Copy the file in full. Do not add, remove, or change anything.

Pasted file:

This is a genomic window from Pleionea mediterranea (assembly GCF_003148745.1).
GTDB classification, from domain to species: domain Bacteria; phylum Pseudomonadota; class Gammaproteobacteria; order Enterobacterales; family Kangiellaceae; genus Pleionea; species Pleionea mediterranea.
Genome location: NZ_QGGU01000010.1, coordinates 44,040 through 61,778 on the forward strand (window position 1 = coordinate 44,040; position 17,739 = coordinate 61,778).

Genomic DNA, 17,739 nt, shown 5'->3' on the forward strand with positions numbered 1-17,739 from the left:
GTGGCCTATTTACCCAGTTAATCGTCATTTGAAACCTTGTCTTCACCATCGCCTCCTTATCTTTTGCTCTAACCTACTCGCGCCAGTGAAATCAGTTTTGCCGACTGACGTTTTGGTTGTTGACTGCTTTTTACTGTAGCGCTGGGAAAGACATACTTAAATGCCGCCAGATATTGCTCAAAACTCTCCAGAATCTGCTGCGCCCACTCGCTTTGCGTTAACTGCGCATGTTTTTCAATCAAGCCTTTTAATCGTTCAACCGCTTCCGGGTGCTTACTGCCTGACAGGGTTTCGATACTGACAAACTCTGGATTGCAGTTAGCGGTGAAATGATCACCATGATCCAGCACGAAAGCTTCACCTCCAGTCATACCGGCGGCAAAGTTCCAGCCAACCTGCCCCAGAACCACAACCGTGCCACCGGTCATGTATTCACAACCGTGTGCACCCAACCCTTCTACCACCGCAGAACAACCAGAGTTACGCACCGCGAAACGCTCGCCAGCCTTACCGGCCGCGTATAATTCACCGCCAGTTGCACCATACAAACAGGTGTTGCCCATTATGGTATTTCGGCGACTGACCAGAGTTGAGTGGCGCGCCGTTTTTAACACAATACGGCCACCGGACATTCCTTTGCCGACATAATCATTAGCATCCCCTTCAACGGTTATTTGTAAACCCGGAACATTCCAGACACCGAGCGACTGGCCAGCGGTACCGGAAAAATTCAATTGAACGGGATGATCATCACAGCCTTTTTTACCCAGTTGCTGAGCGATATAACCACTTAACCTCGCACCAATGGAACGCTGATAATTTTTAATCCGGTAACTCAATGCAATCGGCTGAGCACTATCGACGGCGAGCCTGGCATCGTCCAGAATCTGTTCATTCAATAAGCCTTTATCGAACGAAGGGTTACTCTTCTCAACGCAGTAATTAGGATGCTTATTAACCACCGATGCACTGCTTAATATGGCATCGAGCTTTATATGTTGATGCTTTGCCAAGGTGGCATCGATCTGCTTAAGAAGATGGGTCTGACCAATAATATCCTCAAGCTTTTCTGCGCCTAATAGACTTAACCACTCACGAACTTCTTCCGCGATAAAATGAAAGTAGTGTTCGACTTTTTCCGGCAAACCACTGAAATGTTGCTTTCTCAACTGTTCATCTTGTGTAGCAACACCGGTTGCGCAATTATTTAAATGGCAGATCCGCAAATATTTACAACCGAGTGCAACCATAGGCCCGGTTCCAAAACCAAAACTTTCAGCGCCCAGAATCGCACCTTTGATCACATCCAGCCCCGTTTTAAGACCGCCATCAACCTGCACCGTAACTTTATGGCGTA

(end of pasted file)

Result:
This is a genomic window from Pleionea mediterranea (assembly GCF_003148745.1).
GTDB classification, from domain to species: domain Bacteria; phylum Pseudomonadota; class Gammaproteobacteria; order Enterobacterales; family Kangiellaceae; genus Pleionea; species Pleionea mediterranea.
Genome location: NZ_QGGU01000010.1, coordinates 44,040 through 61,778 on the forward strand (window position 1 = coordinate 44,040; position 17,739 = coordinate 61,778).

Genomic DNA, 17,739 nt, shown 5'->3' on the forward strand with positions numbered 1-17,739 from the left:
GTGGCCTATTTACCCAGTTAATCGTCATTTGAAACCTTGTCTTCACCATCGCCTCCTTATCTTTTGCTCTAACCTACTCGCGCCAGTGAAATCAGTTTTGCCGACTGACGTTTTGGTTGTTGACTGCTTTTTACTGTAGCGCTGGGAAAGACATACTTAAATGCCGCCAGATATTGCTCAAAACTCTCCAGAATCTGCTGCGCCCACTCGCTTTGCGTTAACTGCGCATGTTTTTCAATCAAGCCTTTTAATCGTTCAACCGCTTCCGGGTGCTTACTGCCTGACAGGGTTTCGATACTGACAAACTCTGGATTGCAGTTAGCGGTGAAATGATCACCATGATCCAGCACGAAAGCTTCACCTCCAGTCATACCGGCGGCAAAGTTCCAGCCAACCTGCCCCAGAACCACAACCGTGCCACCGGTCATGTATTCACAACCGTGTGCACCCAACCCTTCTACCACCGCAGAACAACCAGAGTTACGCACCGCGAAACGCTCGCCAGCCTTACCGGCCGCGTATAATTCACCGCCAGTTGCACCATACAAACAGGTGTTGCCCATTATGGTATTTCGGCGACTGACCAGAGTTGAGTGGCGCGCCGTTTTTAACACAATACGGCCACCGGACATTCCTTTGCCGACATAATCATTAGCATCCCCTTCAACGGTTATTTGTAAACCCGGAACATTCCAGACACCGAGCGACTGGCCAGCGGTACCGGAAAAATTCAATTGAACGGGATGATCATCACAGCCTTTTTTACCCAGTTGCTGAGCGATATAACCACTTAACCTCGCACCAATGGAACGCTGATAATTTTTAATCCGGTAACTCAATGCAATCGGCTGAGCACTATCGACGGCGAGCCTGGCATCGTCCAGAATCTGTTCATTCAATAAGCCTTTATCGAACGAAGGGTTACTCTTCTCAACGCAGTAATTAGGATGCTTATTAACCACCGATGCACTGCTTAATATGGCATCGAGCTTTATATGTTGATGCTTTGCCAAGGTGGCATCGATCTGCTTAAGAAGATGGGTCTGACCAATAATATCCTCAAGCTTTTCTGCGCCTAATAGACTTAACCACTCACGAACTTCTTCCGCGATAAAATGAAAGTAGTGTTCGACTTTTTCCGGCAAACCACTGAAATGTTGCTTTCTCAACTGTTCATCTTGTGTAGCAACACCGGTTGCGCAATTATTTAAATGGCAGATCCGCAAATATTTACAACCGAGTGCAACCATAGGCCCGGTTCCAAAACCAAAACTTTCAGCGCCCAGAATCGCACCTTTGATCACATCCAGCCCCGTTTTAAGACCGCCATCAACCTGCACCGTAACTTTATGGCGTA